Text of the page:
Rock walls: climb every fiberglass mountain
NEW YORK (Reuters Life!) - British climber George Mallory famously said he wanted to climb Mount Everest because it was there.
But there or not, experts agree that climbing is a great workout, so if you cannot get to a mountain, fitness centers are bringing a mountain to you.
"Indoor rock climbing is one of the best workouts you can imagine," said climbing instructor Abby Nelson of Chelsea Piers Sports Center, which offers climbing classes in New York City. "You use legs, core, arms, hands, and it gets the adrenalin running."
In fact, Nelson said scaling the 65-square-foot indoor rock wall at Chelsea Piers can be a more efficient workout than climbing the real thing.
"If your goal is to get as much climbing in as possible, sometimes that doesn't happen outdoors, where you need to find your climb," she explained. "Indoors the ropes are already set up and working out is easy. If you can climb a ladder you can climb a wall."
Rock climbing walls have been cropping up in gyms and on playgrounds ever since Don Robinson, a British lecturer in physical education, created the first one in 1964. By 2005 at least 9 million people were estimated to be participating in the sport in the United States alone.
At Brooklyn Boulders, an 18,000-square-foot climbing gym in Brooklyn, New York, to rope or not to rope is the question.
The gym, which opened in August, offers classes in three styles of climbing: Top-roping, in which an anchor is set up at the summit; lead climbing, where a leader is attached to a second climber; and bouldering, which is rope-less.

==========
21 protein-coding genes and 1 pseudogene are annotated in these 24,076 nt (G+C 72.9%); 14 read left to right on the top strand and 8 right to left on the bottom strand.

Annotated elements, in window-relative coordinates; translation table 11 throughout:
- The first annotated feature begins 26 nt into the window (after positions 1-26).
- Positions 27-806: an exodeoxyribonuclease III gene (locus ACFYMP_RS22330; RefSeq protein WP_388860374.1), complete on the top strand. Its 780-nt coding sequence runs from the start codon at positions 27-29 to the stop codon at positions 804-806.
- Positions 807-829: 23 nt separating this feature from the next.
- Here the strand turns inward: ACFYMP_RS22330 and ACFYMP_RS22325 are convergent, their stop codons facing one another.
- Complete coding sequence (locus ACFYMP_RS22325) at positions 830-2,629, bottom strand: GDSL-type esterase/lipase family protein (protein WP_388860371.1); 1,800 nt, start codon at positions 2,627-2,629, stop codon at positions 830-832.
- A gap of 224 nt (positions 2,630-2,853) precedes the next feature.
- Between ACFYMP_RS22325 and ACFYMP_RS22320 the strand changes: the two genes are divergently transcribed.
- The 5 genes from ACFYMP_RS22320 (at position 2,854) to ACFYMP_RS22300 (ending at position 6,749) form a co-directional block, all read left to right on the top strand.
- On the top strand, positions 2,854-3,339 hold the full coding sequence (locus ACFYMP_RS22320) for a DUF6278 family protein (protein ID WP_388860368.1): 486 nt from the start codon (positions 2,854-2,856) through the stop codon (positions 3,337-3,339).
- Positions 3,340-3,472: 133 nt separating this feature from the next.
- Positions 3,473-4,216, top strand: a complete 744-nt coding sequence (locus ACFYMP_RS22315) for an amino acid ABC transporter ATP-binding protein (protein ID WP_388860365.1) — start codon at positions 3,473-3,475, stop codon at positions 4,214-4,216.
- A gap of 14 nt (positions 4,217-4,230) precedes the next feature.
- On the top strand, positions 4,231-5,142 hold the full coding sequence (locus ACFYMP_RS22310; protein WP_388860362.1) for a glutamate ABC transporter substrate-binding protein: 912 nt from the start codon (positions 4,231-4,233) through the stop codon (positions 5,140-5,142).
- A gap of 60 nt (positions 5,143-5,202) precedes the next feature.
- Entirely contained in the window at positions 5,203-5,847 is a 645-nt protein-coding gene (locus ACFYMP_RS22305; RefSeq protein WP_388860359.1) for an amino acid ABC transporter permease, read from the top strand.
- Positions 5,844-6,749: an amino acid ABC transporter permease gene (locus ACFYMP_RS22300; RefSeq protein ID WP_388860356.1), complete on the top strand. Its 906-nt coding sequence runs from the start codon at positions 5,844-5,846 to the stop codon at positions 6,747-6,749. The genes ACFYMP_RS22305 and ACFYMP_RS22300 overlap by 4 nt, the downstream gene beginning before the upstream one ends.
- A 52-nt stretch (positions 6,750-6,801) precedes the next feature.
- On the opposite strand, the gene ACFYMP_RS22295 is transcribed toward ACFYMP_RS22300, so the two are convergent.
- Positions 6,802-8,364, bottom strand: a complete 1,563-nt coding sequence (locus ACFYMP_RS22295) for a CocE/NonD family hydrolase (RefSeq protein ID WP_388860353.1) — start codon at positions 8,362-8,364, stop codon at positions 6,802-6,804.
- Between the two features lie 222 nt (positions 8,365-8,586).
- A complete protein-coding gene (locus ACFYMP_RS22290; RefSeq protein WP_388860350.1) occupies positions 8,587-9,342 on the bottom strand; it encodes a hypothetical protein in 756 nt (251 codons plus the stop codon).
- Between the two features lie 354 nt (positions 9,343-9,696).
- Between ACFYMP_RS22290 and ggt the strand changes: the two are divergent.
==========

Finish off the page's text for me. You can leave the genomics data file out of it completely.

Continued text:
"It's not dangerous but exciting," co-founder Lance Pinn said of bouldering. "The floor has padding and our mats are so soft it's like stepping into a trampoline."
Pinn says safety is paramount, without the harness or with it.
"We use an auto-locking device. You could faint and we'd still pull you back. Climbing is not rocket science. But it is about problem-solving," said Pinn. "There's only a certain sequence that will finish the dance properly."
Fabio Comana, of the American Council on Exercise, says climbing is a very good full body workout.
"It does not work every muscle, but almost all. Definitely a lot of pushing in the lower extremities and pulling in the upper," said Comana, an exercise physiologist who has climbed some half-dozen times.
"It's very functional because you're moving your own body weight," he said. "But it requires a lot of mobility and stability, and safety is a big issue."
It is also a big challenge to your balance.
"You've always got to be able to find your center of gravity. It's a wonderful thing," Comana added.
Nelson agrees: "Your orientation changes. You're no longer only on your feet; you're on your hands. You're no longer on the ground; you're on the wall in front of you."
And sometimes you're on the Brooklyn Bridge, kind of.
As a homage to the home borough, Brooklyn Boulders boasts a scalable 30-foot-high replica of one of that landmark's towers.
"We want people to wear tee-shirts that say 'I climbed the Brooklyn Bridge,' " Pinn said.
By Dorene Internicola
Image: REUTERS/Scott McDermott/Handout